MIAMI — New data has revealed more about what might set off eruptions at the world's largest volcano.
In a study published in Nature Scientific Reports, researchers at the Rosenstiel School of Marine and Atmospheric Science at the University of Miami modeled movements inside the Mauna Loa volcano in Hawaii, which according to the U.S. Geological Survey website has a summit 17 kilometers, or 56,000 feet, above its below-sea-floor base.
The researchers found that while there was recent movement along a fault under the eastern flank, relatively little movement was detected under the western flank.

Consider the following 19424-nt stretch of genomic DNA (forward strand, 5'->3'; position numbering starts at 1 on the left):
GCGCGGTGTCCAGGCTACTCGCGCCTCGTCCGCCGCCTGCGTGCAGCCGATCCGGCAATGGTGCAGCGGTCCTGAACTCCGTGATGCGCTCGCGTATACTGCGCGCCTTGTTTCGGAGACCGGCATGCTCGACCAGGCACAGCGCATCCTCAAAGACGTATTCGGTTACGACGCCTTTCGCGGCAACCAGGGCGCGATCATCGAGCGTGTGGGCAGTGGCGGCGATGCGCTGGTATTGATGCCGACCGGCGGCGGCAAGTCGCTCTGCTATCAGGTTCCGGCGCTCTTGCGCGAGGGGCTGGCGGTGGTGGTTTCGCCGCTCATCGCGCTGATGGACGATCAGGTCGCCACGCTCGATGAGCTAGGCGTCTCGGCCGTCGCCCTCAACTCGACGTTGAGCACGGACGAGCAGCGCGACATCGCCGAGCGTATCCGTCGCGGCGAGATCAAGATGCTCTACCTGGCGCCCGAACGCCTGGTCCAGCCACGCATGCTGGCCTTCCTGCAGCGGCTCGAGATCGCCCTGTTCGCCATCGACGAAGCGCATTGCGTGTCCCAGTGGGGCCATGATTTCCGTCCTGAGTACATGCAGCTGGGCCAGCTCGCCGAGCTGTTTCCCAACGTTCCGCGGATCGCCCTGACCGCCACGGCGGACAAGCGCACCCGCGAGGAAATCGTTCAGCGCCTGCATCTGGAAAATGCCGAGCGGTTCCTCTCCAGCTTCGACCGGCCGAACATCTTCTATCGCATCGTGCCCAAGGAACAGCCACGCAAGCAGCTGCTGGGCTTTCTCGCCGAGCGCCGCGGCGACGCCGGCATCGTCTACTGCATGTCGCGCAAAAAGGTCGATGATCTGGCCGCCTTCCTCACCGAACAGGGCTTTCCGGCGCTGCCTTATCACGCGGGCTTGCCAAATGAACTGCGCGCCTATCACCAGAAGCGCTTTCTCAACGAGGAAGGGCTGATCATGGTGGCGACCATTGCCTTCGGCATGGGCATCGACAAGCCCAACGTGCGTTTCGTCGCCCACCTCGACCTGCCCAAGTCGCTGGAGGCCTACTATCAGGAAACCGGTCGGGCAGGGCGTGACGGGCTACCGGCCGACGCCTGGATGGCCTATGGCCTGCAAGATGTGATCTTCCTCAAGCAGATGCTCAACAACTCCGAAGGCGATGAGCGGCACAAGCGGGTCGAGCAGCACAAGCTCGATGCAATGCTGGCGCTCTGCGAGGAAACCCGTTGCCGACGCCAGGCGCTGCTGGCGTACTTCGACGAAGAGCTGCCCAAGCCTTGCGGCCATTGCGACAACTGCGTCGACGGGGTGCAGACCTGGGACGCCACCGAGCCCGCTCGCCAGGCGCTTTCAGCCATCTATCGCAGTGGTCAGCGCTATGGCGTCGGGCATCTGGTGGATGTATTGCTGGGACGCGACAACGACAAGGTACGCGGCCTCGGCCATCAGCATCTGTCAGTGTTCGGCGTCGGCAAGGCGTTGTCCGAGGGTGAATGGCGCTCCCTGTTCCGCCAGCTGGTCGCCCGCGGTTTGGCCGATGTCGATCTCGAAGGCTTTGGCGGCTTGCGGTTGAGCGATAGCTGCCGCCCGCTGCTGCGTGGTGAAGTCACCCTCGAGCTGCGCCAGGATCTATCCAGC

They concluded that an earthquake under the western flank is due.
Alongside this, the researchers found that between 2014 and 2020, 0.11 cubic kilometers of new magma pushed its way into a dike-like magma body beneath the south of the volcano's summit.
Given this magma influx, an earthquake of magnitude 6 or greater could cause an eruption, according to lead author of the study Bhuvan Varugu.
The last time Mauna Loa erupted in 1984, lava got within 10 kilometers, or 6 miles, of the outskirts of the city of Hilo, according to Encyclopedia Britannica, though it took weeks to do so.